8. Parabens are preservatives used in a range of products including shampoos, conditioners, lotions, facial and shower cleansers and scrubs. On the label look for: Ethylparaben, butylparaben, methylparaben, propylparaben, isobutylparaben, isopropylparaben, and other ingredients ending in –paraben.
  9. Pthalates are chemicals linked to endocrine disruption, developmental and reproductive toxicity, and cancer. While banned in cosmetics in the European Union, they still remain prevalent in U.S. products. On the label look for: phthalate, DEP, DBP, DEHP, and fragrance.
  10. Talc (which is found in some body and shower products) may contain the known carcinogen asbestos. Talc should be avoided in powders and other personal care products unless it is known to be asbestos-free. Even asbestos-free talc should be avoided in the pelvic areas. On the label look for: Talcum powder and cosmetic talc.
  11. Triclosan is an antimicrobial agent found in a wide variety of antibacterial soaps and other products that is linked to endocrine disruption, triclosan-resistant bacteria, and environmental toxicity. On the label look for: Triclosan (TSC) and triclocarban (TCC).

Healthier Alternative: Make Your Own Essential Oil Body Wash

If you love the feeling of lathering up with a sweet smelling body wash, here’s an easy recipe you can make at home. This body wash uses castile soap as a base, which is one of the safest commercially-available soap options. A good choice is Dr. Bronner’s unscented liquid castile baby soap which you can then scent with your favorite quality essential oils.

 

Essential Oil Body Wash Recipe
Essential Oil Body Wash Recipe
Organixx
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Recipe used with permission from "Essential Oils: Ancient Medicine For The Modern World" by Jordan Rubin, Dr. Josh Axe, and Ty Bollinger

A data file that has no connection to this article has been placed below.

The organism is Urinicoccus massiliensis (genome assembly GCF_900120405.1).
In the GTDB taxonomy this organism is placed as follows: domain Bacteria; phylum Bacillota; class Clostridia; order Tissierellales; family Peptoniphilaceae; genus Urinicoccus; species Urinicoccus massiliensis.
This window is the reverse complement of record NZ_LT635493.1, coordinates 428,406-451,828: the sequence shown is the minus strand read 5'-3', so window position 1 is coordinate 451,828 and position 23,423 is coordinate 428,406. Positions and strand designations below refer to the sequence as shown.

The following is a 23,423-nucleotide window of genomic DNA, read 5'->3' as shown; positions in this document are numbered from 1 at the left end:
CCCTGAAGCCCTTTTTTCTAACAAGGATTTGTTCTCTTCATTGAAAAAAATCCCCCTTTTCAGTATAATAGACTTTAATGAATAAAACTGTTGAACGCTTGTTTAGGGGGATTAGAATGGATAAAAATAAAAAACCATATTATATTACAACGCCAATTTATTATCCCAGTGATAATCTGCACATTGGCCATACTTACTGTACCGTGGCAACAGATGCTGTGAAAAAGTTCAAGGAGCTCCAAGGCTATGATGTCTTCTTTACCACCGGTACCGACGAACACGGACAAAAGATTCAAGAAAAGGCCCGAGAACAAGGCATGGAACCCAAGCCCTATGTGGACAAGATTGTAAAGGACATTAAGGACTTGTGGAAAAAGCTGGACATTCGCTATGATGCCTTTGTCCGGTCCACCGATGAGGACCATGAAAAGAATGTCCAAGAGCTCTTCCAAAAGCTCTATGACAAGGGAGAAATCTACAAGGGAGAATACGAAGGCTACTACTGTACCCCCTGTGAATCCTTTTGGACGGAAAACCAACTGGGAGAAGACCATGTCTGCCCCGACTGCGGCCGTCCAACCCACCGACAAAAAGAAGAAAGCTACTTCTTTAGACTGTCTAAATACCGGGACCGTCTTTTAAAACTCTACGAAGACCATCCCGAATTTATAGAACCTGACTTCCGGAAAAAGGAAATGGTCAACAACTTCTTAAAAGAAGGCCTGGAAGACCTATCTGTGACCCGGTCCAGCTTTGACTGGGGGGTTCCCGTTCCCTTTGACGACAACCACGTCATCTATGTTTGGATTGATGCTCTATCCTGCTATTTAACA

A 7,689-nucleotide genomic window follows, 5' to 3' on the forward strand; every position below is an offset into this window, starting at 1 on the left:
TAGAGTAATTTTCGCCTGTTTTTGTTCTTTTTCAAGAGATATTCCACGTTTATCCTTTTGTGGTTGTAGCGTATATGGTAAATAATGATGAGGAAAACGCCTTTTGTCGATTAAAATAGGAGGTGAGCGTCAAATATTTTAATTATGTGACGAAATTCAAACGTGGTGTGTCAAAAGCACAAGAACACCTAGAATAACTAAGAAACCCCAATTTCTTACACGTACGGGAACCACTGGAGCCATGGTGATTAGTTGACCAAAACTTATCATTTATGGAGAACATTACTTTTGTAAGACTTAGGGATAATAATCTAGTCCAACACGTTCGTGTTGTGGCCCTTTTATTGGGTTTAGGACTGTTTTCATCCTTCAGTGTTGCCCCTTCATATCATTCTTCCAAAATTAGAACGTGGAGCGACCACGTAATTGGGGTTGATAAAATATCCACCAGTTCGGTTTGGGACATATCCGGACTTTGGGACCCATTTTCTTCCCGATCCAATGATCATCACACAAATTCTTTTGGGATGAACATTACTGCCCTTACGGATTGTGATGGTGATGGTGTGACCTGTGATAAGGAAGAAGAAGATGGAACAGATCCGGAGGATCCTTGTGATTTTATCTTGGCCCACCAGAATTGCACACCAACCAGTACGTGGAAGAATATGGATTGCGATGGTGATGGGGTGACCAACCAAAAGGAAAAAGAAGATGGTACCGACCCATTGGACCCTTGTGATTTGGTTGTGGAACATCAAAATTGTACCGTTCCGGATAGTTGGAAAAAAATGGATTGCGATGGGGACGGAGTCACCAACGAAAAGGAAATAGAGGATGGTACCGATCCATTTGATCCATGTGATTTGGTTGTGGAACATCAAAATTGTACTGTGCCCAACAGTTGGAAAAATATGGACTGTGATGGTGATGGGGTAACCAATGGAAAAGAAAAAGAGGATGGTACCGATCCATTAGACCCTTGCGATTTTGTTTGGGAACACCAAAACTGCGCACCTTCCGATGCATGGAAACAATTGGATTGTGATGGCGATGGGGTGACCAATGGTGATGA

1. In a small bowl, combine all ingredients and mix until smooth.
  2. Store in an 8-ounce glass or BPA-free plastic bottle.

*Test sensitivity to the essential oils on a small patch of skin before using all over body

Organixx organic essential oils are made with indigenously sourced plants retrieved from the world’s best sources. Visit https://organixx.com for more essential oil recipes and helpful articles.

Prep Time: 2 minutes ; Yield: 30 Uses

 

Sources:

    1. Harmful, untested chemicals rife in personal care products
    2. Chemicals of Concern

 

Reader Interactions

Comments

  1. Are there any UK based sources of pure essential oils. Can’t afford stuff from what you keep advertising in the states. Please help me source this. Thank you.
    Liz

  2. Thanks this is fantastic information that allows us to inspect the ingredients on our product labels to avoid these nasties. Can you advise if there are any Australia based sources of the organic pure essential oils as I cannot afford to buy then from the US due to the conversion rate of $$. Any advice would be great.

    • Thank you Luvin! That’s my question too. It seems since they don’t lather, the soap does not spread well, therefore I use more which means more money down the drain.

    • If you make it in a foaming soap bottle (available on Amazon), and do a little more than 1/2 castille soap mixture and the rest with water, yes, it lathers 🙂